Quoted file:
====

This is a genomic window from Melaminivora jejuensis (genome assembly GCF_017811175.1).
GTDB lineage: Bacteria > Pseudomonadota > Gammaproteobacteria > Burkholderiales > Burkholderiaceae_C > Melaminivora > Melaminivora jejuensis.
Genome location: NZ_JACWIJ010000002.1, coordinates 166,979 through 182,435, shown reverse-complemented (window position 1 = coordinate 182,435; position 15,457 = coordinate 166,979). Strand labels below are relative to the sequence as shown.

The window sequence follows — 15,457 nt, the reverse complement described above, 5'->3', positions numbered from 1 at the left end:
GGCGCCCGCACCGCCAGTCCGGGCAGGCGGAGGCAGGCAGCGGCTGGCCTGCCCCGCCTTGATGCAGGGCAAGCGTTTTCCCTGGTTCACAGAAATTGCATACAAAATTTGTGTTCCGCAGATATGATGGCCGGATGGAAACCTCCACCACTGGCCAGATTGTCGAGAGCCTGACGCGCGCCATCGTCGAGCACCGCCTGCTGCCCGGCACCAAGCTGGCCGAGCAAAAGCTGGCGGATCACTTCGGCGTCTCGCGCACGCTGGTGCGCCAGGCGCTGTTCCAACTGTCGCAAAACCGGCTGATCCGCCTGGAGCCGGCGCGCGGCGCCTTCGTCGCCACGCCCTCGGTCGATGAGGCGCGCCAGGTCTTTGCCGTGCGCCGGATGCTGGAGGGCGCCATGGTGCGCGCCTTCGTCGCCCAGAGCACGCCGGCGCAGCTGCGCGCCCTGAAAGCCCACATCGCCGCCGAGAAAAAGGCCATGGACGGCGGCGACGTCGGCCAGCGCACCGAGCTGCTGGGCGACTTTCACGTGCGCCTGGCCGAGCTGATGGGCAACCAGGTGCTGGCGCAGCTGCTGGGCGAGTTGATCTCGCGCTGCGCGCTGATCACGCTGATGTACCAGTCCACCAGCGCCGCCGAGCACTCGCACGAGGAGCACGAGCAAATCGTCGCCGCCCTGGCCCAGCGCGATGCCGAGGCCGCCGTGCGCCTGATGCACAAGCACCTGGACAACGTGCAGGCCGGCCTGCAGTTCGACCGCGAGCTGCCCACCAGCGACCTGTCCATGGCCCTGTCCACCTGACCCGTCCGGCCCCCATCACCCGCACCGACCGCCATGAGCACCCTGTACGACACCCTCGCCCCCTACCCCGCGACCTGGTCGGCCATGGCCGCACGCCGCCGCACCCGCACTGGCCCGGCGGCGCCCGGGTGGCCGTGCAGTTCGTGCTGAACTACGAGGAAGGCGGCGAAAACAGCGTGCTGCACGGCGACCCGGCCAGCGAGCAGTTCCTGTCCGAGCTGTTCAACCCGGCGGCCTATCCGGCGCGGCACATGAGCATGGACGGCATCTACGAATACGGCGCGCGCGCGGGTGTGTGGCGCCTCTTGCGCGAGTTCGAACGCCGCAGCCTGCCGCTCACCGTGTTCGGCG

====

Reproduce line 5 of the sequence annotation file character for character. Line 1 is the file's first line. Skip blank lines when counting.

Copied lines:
GGCGCCCGCACCGCCAGTCCGGGCAGGCGGAGGCAGGCAGCGGCTGGCCTGCCCCGCCTTGATGCAGGGCAAGCGTTTTCCCTGGTTCACAGAAATTGCATACAAAATTTGTGTTCCGCAGATATGATGGCCGGATGGAAACCTCCACCACTGGCCAGATTGTCGAGAGCCTGACGCGCGCCATCGTCGAGCACCGCCTGCTGCCCGGCACCAAGCTGGCCGAGCAAAAGCTGGCGGATCACTTCGGCGTCTCGCGCACGCTGGTGCGCCAGGCGCTGTTCCAACTGTCGCAAAACCGGCTGATCCGCCTGGAGCCGGCGCGCGGCGCCTTCGTCGCCACGCCCTCGGTCGATGAGGCGCGCCAGGTCTTTGCCGTGCGCCGGATGCTGGAGGGCGCCATGGTGCGCGCCTTCGTCGCCCAGAGCACGCCGGCGCAGCTGCGCGCCCTGAAAGCCCACATCGCCGCCGAGAAAAAGGCCATGGACGGCGGCGACGTCGGCCAGCGCACCGAGCTGCTGGGCGACTTTCACGTGCGCCTGGCCGAGCTGATGGGCAACCAGGTGCTGGCGCAGCTGCTGGGCGAGTTGATCTCGCGCTGCGCGCTGATCACGCTGATGTACCAGTCCACCAGCGCCGCCGAGCACTCGCACGAGGAGCACGAGCAAATCGTCGCCGCCCTGGCCCAGCGCGATGCCGAGGCCGCCGTGCGCCTGATGCACAAGCACCTGGACAACGTGCAGGCCGGCCTGCAGTTCGACCGCGAGCTGCCCACCAGCGACCTGTCCATGGCCCTGTCCACCTGACCCGTCCGGCCCCCATCACCCGCACCGACCGCCATGAGCACCCTGTACGACACCCTCGCCCCCTACCCCGCGACCTGGTCGGCCATGGCCGCACGCCGCCGCACCCGCACTGGCCCGGCGGCGCCCGGGTGGCCGTGCAGTTCGTGCTGAACTACGAGGAAGGCGGCGAAAACAGCGTGCTGCACGGCGACCCGGCCAGCGAGCAGTTCCTGTCCGAGCTGTTCAACCCGGCGGCCTATCCGGCGCGGCACATGAGCATGGACGGCATCTACGAATACGGCGCGCGCGCGGGTGTGTGGCGCCTCTTGCGCGAGTTCGAACGCCGCAGCCTGCCGCTCACCGTGTTCGGCG